The Little Blue Book: The Essential Guide to Thinking and Talking Democratic, by George Lakoff and Elisabeth Wehling (Free Press, $11)
George Lakoff, Professor of Cognitive Science and Linguistics at U.C. Berkeley — and highly regarded Democratic tactician — has just released his playbook for the 2012 election. Titled The Little Blue Book: The Essential Guide to Thinking and Talking Democratic, it purports to be the ultimate insiders’ guide to liberal messaging and left-wing ideology.
Before you even open the book, its sly self-referential gamesmanship leaps off the cover: the very title itself is a wink-wink-nudge-nudge ironic-but-not-really reference to Chairman Mao’s Little Red Book, the kind of hidden-meaning secret message that progressives like to call a “dog whistle,” although they insist that only conservatives resort to such underhanded gambits.
Lakoff is also the brightest star in an impressive constellation of East Bay Liberati, most of whom (including Robert Reich and many others) happily lined up to blurb his new book. A small sampling from the press release:
Because everybody knows that the best way to convince undecided and conservative voters is to dazzle them with compliments you got from Van Jones and George Soros.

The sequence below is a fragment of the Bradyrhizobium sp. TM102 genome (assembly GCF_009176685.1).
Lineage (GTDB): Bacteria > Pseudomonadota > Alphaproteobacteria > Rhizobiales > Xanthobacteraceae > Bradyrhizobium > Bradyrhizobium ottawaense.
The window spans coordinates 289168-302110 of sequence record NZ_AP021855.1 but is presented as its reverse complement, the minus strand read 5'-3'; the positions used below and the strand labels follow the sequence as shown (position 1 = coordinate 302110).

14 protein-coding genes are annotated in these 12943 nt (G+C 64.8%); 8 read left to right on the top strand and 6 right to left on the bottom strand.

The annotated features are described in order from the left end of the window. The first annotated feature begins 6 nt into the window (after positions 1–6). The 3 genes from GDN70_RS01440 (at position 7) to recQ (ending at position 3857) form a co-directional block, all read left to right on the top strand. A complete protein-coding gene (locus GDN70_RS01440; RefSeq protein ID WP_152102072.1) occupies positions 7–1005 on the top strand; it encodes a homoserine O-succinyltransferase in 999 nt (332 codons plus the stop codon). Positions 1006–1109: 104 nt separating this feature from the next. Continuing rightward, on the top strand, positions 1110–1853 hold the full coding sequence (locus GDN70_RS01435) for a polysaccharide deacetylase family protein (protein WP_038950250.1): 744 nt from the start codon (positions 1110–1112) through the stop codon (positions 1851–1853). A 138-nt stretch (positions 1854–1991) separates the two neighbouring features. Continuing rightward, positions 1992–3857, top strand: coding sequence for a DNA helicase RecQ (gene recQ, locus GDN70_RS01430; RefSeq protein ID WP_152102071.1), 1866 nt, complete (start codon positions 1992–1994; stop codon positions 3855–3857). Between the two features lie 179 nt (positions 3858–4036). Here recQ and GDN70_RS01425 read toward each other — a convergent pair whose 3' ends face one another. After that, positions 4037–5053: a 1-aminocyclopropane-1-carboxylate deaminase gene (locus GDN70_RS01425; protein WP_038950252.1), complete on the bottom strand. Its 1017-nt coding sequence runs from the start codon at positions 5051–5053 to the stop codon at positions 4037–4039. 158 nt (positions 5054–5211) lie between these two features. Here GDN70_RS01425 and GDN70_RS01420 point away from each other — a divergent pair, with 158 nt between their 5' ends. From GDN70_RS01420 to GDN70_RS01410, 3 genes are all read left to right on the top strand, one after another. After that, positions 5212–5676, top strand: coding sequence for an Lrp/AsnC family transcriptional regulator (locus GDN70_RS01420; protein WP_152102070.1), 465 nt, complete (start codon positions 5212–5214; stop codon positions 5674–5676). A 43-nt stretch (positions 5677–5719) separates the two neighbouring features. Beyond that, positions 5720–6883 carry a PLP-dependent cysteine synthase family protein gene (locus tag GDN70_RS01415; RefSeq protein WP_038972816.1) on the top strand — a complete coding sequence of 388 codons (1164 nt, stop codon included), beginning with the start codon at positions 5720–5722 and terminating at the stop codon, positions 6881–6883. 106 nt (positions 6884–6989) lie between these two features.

But Lakoff is not just any intellectual celebrity: he is deemed one of the most important contemporary philosophers of progressive thought. You know how whenever Democrats lose an election, they invariably blame their “poor messaging” and never ever the content of their policies? Lakoff came up with that. Liberals find it very reassuring: We don’t need to rethink our ideas — we just need to express ourselves more clearly.
All of us, every single man, woman, and child on the face of the Earth were born with the same unalienable rights; to life, liberty and the pursuit of happiness. And, if the governments of the world can't get that through their thick skulls, then, regime change will be necessary.
“The impulse to both communism/fascism seems to stem from an ultimately childish desire, that is, The world of people is too complicated and I want to make it simple and get it under control. Almost like the political projection of obsessive-compulsive disorder. With OCD you want to make it so that every carpet thread is in its place, with the collectivist-socialist fantasy you want to make it so that every person is in his place. Smooth out differences so they aren't visible (or there are only a few differences, i.e. you think only in terms of 'classes'), that way the large complexity of things doesn't confuse me and I don't have to think about individual people. To think of the world as a large differentiated collection of individual people all doing and wanting different things is frightening. Must....get...it...under...control...and...manage it. That's the motive of the communist and the fascist alike."
-- Sonic Harm
"An Islamic regime must be serious in every field," explained Ayatollah Khomeini. "There are no jokes in Islam. There is no humour in Islam. There is no fun in Islam."
"I want to be very, very clear, however: I understand and agree with the analysis of the problem. There is an imminent threat. It manifested itself on 9/11. It's real and grave. It is as serious a threat as Stalinism and National Socialism were. Let's not pretend it isn't." ~~~~~Bono~~~~~